In China, rapid industrialization has created a toxic environment in urban areas. Emissions from new factories and coal-fired power plants mix into a literal and figurative dark cloud over the country's capital, Beijing. 

Although the government would prefer to avoid criticism by keeping this issue under wraps, there is a grass roots effort underway to inform the public about air pollution levels and enlist citizens' help in crafting a solution.

FLOAT Beijing is a promising project currently seeking funding on Kickstarter. Using opensource technology and enlising the help of citizen scientists, the project hopes to turn the simple act of flying a kite into a low-cost way to address an urgent ecological, environmental and social urban issue.

If successfully funded, the project will unfold in two parts: First, FLOAT will hold a series of workshops in Beijing neighborhoods to enlist the public's help in designing and building Smart Air Kites, which will be fitted with a special module that can detect carbon monoxide, VOCs and particulate matter in the air. The workshops will educate the public about air quality monitoring as well as the technology behind it.

Next, participants will be invited to attend a nightime kite-flying event. Why at night? "Due to light and air pollution, it is extremely difficult to see stars in the Beijing night sky," writes the project's creator, Deren Guler. "These kites will appear not only as indicators of urban air pollution, but also a strong visual and sensory experience."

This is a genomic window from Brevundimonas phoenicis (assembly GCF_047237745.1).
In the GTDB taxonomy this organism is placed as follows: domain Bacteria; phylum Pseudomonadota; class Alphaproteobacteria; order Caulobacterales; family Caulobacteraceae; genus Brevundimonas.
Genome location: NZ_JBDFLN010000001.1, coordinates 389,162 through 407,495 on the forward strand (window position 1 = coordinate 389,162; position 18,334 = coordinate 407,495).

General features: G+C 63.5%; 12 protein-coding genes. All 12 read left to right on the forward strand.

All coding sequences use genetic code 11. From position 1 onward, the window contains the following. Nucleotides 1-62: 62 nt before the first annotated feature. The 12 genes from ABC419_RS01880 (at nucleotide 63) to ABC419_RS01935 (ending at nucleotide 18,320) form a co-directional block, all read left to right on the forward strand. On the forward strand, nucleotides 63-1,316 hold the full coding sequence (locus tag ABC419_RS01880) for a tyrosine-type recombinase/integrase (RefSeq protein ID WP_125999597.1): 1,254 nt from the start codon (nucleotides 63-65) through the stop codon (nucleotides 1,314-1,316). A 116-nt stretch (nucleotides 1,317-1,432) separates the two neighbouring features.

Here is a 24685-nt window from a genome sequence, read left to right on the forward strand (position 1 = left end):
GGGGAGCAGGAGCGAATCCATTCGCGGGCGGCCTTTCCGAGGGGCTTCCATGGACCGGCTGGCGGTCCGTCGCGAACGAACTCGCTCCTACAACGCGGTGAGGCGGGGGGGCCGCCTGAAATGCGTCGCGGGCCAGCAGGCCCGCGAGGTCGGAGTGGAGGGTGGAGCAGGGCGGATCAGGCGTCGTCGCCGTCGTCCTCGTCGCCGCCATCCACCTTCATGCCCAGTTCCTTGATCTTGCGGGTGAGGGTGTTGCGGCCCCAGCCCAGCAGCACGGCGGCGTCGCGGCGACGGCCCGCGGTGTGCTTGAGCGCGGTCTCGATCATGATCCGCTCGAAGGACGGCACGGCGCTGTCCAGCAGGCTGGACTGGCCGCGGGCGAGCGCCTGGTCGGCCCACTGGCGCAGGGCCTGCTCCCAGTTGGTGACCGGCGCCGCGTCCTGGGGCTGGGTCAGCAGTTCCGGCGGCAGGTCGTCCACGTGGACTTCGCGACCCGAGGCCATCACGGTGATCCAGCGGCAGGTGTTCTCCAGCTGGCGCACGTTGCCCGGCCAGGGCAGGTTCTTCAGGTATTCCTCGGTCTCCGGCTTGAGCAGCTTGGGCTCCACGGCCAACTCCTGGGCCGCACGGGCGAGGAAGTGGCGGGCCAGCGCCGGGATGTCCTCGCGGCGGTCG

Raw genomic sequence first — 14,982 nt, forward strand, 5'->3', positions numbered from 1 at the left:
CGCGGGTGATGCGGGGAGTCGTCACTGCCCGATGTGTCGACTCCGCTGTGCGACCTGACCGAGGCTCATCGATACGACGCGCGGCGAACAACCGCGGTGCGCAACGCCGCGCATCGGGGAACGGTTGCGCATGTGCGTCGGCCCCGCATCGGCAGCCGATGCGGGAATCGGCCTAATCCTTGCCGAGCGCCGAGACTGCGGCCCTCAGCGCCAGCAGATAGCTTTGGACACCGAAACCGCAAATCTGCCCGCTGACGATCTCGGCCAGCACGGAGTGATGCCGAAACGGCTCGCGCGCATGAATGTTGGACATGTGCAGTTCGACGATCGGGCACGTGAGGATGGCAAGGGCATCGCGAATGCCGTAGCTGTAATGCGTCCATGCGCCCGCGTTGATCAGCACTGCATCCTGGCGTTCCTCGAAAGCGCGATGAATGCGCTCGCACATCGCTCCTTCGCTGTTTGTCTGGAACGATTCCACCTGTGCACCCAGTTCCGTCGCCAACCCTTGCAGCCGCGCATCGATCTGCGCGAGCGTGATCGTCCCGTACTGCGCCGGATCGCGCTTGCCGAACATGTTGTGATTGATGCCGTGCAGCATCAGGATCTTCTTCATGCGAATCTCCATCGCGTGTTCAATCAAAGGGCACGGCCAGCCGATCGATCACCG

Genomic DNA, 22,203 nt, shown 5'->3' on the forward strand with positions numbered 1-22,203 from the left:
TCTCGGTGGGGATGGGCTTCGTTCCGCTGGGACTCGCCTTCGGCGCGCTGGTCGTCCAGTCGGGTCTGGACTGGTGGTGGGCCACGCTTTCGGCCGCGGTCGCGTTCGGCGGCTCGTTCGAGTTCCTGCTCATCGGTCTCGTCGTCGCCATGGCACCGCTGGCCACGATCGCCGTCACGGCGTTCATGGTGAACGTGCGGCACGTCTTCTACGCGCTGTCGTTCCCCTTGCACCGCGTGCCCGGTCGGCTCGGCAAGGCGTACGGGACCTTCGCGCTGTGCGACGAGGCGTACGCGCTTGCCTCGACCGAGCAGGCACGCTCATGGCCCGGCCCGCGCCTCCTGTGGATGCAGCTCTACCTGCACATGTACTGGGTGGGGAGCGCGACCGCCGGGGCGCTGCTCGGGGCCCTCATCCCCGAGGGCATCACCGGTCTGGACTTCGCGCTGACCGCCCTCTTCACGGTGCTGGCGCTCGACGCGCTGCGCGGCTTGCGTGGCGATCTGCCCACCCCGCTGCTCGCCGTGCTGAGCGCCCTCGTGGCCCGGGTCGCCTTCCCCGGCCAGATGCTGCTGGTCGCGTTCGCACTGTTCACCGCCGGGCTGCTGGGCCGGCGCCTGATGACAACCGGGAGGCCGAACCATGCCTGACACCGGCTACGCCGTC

The project is a powerful example of how open source technologies can be combined with art to create platform for significant, participatory change in a community. Although we might consider air monitoring technology to be quite sophisticated, this project isn't reserved only for tech geeks or environmental experts. 

Kite flying is an activity that appeals to children, is interesting for youth and adults, and incorporates Chinese traditions that are now found only in the hands of older artisans. Those who participate will not only have a chance to reconnect with others in the community, they'll also gain satisfaction from knowing they're helping make the city a cleaner place.

"As our project is public art, it also brings together people from all walks of life — from old kite masters in Beijing, to young environmentalists, to participate and make the final public art piece together," explains Guler.

The FLOAT project is 5 days away from its funding deadline on Kickstarter, and only needs about $180 to reach its goal. Learn more at f-l-o-a-t.com.

Beth Buczynski


Beth Buczynski

Beth is a freelance writer and editor living in beautiful Colorado. She loves sharing so much, she wrote a book about it. "Sharing Is Good" is a practical guide

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